Then One Day, I Knew the Headline

It was and is a rough school, where I once worked.

The surrounding area and schools feeding into the 5A High School were tough, with a student population of whom more than 50% were Economically Disadvantaged, and there were a lot of the troubles that seem to come with living in a poor neighborhood.

There were drugs, gambling, and near-constant fights. Our kids often didn’t have great examples of problem-solving in their homes. Many had only one parent in the home, or two over-worked parents just trying to keep everyone fed and clothed.

There were about 50 or so students who were “Frequent Fliers”, always in trouble, and thus, always in and out of my office, waiting for their Assistant Principals, who meted out Discipline. Matthew was one of these boys, the ones I knew by name, who their siblings were, and their class schedules. Some were rude to me, even once we knew each other well. Matthew never was.

When shootings of particularly African American boys started making the news with alarming regularity, I would look at my Frequent Fliers and fear for them, so many of them being Black or Hispanic. They weren’t any more trouble than the White kids, it was purely the demographics of our neighborhood. But to me they were no longer Black or White, or Whatever; to me, a whole lot of them were just “my” kids, and I feared the day I might hear one of their names on the news, victim of being in the wrong place at the wrong time with the wrong skin color. Sometimes a kid I loved would come through my door and I’d think, Trayvohn Martin, and I almost couldn’t stand it, the tears and the fear would be so close.

Matthew wasn’t rude to me, or surly. Maybe a bit frustrated on occasion when called into my office again. He didn’t get up to too much mischief, despite the sometimes questionable company he kept; he just didn’t go to class.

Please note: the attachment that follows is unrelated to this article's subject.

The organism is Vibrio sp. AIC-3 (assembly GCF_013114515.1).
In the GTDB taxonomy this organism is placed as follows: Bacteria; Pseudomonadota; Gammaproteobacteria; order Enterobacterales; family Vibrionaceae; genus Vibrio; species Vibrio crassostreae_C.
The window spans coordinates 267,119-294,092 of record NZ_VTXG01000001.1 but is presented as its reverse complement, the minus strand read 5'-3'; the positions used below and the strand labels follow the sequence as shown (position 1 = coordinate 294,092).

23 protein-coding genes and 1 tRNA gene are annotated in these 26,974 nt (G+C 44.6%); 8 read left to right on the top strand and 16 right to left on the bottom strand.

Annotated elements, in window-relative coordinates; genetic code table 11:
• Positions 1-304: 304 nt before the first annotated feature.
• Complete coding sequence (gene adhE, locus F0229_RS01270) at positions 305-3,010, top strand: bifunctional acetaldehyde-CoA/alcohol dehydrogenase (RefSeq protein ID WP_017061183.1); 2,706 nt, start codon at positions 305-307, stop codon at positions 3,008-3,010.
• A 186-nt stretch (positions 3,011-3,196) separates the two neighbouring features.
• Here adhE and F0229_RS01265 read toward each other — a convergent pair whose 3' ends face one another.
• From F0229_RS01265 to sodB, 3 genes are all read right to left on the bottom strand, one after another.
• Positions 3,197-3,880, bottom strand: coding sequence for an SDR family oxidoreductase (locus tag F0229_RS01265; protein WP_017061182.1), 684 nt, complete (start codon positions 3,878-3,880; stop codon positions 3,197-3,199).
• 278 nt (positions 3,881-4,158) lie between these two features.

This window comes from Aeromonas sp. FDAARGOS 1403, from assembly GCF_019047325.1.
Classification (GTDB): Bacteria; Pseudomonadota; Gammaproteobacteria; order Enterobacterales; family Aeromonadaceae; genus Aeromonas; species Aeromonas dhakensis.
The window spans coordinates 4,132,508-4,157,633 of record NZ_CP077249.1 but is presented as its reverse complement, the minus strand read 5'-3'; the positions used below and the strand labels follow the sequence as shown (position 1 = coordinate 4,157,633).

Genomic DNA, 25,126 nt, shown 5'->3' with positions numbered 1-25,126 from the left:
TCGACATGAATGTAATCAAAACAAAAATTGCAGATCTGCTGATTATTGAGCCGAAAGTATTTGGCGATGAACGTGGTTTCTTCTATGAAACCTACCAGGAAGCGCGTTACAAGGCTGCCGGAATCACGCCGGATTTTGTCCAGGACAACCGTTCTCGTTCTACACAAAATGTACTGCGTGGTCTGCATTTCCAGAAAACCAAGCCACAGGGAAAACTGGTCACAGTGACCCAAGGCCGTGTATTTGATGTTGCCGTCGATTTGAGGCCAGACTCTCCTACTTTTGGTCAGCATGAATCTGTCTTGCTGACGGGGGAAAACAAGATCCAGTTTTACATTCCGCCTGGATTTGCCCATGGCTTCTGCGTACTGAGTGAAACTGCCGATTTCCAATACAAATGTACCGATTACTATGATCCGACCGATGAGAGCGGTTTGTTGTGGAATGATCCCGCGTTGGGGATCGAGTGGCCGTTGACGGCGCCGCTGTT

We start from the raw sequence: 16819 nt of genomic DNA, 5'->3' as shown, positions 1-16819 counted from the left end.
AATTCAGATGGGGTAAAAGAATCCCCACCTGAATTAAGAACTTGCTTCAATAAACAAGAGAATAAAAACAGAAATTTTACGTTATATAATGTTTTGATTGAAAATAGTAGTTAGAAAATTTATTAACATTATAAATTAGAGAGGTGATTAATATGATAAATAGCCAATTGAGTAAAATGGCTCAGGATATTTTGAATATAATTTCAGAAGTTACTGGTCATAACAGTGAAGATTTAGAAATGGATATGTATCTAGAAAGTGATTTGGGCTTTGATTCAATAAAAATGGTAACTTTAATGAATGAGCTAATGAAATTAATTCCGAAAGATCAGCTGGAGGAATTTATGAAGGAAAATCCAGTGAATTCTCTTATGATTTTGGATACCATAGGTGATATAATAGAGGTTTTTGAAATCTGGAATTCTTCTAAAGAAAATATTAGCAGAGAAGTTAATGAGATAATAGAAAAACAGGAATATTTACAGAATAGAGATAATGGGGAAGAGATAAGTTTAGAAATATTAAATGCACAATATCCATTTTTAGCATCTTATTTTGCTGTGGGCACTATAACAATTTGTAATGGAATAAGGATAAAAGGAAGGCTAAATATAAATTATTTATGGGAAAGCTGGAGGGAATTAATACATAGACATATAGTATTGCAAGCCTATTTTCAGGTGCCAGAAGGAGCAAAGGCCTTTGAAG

But in the year after I left, supported by family, his Teachers and Principal, he did start going to class. He graduated in 2016. He had his whole life ahead of him. Armed with a High School diploma, his future was his to make.

Matthew was shot to death last weekend. He was maybe in the wrong place at the wrong time. The police are still looking for his killer, who was most likely targeting his friend Edgar. Both young men were left to die in the street. Matthew and Edgar became more statistics in our love affair with guns.

Matthew’s mother, who loved him and wanted only the best for him, will bury him this weekend. Matthew was more than a statistic to her.

Matthew was more than a statistic to me.

Matthew was a life just beginning.

God grant to you peace everlasting, Matthew, and may light perpetual shine upon you.

2 thoughts on “Then One Day, I Knew the Headline

    1. It’s hard for some of us Americans to understand it, too. Polls indicate that most Americans are actually in favor of some measures: waiting periods, background checks, “redlining” those who pose a danger to themselves or others, but the political lobby money makes it very hard to fight back. The NRA donates to many, on both sides of the aisle. I just hate that these two young men never get a chance now. We’ll never know what they could have done with their lives.

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